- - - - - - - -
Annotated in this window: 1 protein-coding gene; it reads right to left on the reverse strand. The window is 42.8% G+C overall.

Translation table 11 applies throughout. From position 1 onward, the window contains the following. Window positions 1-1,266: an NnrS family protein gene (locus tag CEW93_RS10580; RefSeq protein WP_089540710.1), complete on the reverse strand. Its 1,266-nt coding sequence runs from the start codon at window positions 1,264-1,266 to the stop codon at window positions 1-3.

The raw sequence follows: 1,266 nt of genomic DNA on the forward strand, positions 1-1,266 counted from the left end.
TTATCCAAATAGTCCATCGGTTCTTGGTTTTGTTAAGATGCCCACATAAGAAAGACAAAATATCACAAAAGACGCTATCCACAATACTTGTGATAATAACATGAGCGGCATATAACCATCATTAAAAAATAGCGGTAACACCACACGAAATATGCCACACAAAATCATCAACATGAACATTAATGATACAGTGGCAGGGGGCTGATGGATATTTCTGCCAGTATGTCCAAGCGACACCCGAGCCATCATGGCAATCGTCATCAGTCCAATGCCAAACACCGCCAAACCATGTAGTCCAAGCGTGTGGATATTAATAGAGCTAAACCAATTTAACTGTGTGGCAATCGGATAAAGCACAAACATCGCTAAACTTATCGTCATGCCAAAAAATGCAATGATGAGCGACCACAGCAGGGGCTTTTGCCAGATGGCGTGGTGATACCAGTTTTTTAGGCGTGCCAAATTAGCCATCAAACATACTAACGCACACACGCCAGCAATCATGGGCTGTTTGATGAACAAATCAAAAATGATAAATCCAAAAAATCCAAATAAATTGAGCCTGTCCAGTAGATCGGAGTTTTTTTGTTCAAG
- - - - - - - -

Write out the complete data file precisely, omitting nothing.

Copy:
Annotated in this window: 1 protein-coding gene; it reads right to left on the reverse strand. The window is 42.8% G+C overall.

Translation table 11 applies throughout. From position 1 onward, the window contains the following. Window positions 1-1,266: an NnrS family protein gene (locus tag CEW93_RS10580; RefSeq protein WP_089540710.1), complete on the reverse strand. Its 1,266-nt coding sequence runs from the start codon at window positions 1,264-1,266 to the stop codon at window positions 1-3.

The raw sequence follows: 1,266 nt of genomic DNA on the forward strand, positions 1-1,266 counted from the left end.
TTATCCAAATAGTCCATCGGTTCTTGGTTTTGTTAAGATGCCCACATAAGAAAGACAAAATATCACAAAAGACGCTATCCACAATACTTGTGATAATAACATGAGCGGCATATAACCATCATTAAAAAATAGCGGTAACACCACACGAAATATGCCACACAAAATCATCAACATGAACATTAATGATACAGTGGCAGGGGGCTGATGGATATTTCTGCCAGTATGTCCAAGCGACACCCGAGCCATCATGGCAATCGTCATCAGTCCAATGCCAAACACCGCCAAACCATGTAGTCCAAGCGTGTGGATATTAATAGAGCTAAACCAATTTAACTGTGTGGCAATCGGATAAAGCACAAACATCGCTAAACTTATCGTCATGCCAAAAAATGCAATGATGAGCGACCACAGCAGGGGCTTTTGCCAGATGGCGTGGTGATACCAGTTTTTTAGGCGTGCCAAATTAGCCATCAAACATACTAACGCACACACGCCAGCAATCATGGGCTGTTTGATGAACAAATCAAAAATGATAAATCCAAAAAATCCAAATAAATTGAGCCTGTCCAGTAGATCGGAGTTTTTTTGTTCAAG